Behind the pomp and circumstance of last week’s news conference introducing Guggenheim Baseball Management as the new owners of the Los Angeles Dodgers was a blitz of legal activity aimed at closing the record-setting $2.15 billion deal in a mere 18 days.
|Guggenheim’s Stan Kasten (left), Magic Johnson (center) and Mark Walter face the media.
The closing spilled over by one day, finishing up mid-morning May 1 in Los Angeles, but only after lawyers for all three camps pulled repeated all-nighters, catching brief power naps when they could on law office couches. In particular, the Guggenheim camp spent eight days in Los Angeles before the closing, working through issues including needed legal disclosures on their financial wherewithal to fund the massive purchase.
“It was like nothing I’ve ever seen or been a part of before,” said Irwin Raij, partner for Foley & Lardner, legal counsel for Guggenheim. The law firm has now been part of three of the last four MLB team sales having worked on the Texas Rangers and Chicago Cubs transactions.
“Closings are never easy,” Raij said. “But we had an extremely short runway to get everything done. And when you layer in all the other stuff, including the size and complexity of the deal itself, MLB’s regulatory process, and the history involved between the Dodgers and the league, it made for a very unique situation. There was not a margin for error.”
Much of the time between the confirmation hearing and the closing was spent satisfying many of those MLB concerns and having several remaining disputes, such as responsibility for the league’s legal fees in the case, resolved by Joseph Farnan Jr., the case’s court-appointed mediator. Industry sources said Farnan ruled that the Dodgers will be responsible for paying MLB’s legal fees in the case, amounting to roughly $10 million, in accordance with the league’s constitution. The sum adds to the nearly $22 million and counting that the club itself has incurred during the case, representing by far the most expensive U.S. sports team bankruptcy in terms of legal fees and expenses.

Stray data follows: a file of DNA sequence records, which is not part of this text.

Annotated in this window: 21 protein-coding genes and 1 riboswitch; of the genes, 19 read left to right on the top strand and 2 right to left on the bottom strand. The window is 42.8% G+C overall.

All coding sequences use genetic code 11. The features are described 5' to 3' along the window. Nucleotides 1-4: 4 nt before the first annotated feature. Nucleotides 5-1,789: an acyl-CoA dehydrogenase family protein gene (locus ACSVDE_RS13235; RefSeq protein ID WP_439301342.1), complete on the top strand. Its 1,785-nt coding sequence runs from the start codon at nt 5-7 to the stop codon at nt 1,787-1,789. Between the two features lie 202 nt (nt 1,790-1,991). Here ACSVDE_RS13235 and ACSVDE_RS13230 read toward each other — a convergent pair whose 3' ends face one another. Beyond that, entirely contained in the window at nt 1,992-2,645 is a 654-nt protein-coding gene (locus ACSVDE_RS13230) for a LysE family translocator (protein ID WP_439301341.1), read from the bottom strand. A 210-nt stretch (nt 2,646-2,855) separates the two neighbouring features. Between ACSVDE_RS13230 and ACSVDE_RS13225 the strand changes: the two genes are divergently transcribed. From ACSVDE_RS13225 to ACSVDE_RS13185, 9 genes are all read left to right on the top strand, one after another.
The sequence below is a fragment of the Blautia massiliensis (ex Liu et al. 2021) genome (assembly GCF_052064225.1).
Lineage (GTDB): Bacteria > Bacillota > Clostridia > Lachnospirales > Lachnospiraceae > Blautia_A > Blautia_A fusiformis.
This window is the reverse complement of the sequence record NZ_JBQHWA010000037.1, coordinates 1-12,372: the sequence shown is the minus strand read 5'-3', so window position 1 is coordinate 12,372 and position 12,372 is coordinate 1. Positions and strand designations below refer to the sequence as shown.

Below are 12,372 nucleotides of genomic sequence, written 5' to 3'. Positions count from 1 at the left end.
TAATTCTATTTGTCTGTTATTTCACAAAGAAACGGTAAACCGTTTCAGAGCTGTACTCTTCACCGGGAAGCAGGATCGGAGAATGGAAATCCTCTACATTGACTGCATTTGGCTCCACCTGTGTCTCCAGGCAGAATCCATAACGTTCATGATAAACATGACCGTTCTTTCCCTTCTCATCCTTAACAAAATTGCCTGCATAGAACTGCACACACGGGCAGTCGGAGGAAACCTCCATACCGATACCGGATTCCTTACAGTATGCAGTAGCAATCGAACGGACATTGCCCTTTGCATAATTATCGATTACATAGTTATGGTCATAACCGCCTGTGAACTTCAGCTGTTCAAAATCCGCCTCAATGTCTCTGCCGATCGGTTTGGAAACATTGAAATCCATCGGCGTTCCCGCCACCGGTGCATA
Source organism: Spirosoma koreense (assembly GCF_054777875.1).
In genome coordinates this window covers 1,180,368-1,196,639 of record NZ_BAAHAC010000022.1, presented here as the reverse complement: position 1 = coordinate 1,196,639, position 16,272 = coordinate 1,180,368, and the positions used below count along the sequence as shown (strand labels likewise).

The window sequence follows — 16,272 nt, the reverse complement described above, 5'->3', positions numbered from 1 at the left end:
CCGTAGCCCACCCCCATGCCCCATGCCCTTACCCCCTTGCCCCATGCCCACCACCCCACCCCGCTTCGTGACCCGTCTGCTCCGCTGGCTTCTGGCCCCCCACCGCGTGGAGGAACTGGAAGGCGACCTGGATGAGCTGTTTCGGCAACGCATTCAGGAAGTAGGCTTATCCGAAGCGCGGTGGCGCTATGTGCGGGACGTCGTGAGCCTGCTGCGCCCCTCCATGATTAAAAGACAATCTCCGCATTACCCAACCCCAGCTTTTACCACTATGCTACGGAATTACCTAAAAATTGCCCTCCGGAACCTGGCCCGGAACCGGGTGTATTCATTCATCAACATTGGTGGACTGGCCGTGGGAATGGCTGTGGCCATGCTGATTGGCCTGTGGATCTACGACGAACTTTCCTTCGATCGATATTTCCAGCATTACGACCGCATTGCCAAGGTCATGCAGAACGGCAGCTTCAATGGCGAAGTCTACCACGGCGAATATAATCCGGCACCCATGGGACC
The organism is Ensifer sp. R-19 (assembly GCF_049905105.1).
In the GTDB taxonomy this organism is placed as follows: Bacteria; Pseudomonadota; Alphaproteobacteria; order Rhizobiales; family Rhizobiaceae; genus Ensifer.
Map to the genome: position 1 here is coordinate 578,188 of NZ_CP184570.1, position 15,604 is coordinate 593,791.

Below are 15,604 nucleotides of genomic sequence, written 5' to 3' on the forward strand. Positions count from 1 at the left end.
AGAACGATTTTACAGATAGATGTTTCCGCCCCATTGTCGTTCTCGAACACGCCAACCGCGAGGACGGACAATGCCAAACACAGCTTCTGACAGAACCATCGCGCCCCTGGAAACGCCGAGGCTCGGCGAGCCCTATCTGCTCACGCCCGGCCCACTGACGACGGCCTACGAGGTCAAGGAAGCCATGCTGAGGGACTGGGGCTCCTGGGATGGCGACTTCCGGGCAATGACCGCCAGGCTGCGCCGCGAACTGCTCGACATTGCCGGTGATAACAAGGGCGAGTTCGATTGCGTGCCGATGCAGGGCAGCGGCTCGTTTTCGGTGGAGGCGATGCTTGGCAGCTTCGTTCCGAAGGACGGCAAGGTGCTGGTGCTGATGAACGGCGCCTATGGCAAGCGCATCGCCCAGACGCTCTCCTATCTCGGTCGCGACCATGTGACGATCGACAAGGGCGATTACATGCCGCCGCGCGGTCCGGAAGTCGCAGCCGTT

But the league ultimately hailed the arrival of Guggenheim, and Rob Manfred, the league’s executive vice president for labor relations and human resources, was on hand last week for the Dodger Stadium news conference welcoming the new owners.
“Despite going through bankruptcy court, this process required the same due diligence and analysis that any other sale would demand,” MLB Commissioner Bud Selig said in a statement. “Through all the challenges of this highly unique situation, our requirements were met.”
Guggenheim pledged to put forward a more responsive, fan-focused image compared with the tumultuous McCourt era, even as McCourt is still tangentially involved as a partner in new development on the Dodger Stadium parking lot property should it ever occur. The new owners’ first move last week was to lower the price of Dodger Stadium general parking, raised five years ago by McCourt, from $15 to $10, and work to shorten notoriously long concession lines.
“The rumors — we’re quashing them now,” said Guggenheim partner and former basketball star Magic Johnson. “Frank McCourt is not involved in any shape or fashion in the day-to-day operations of the club.”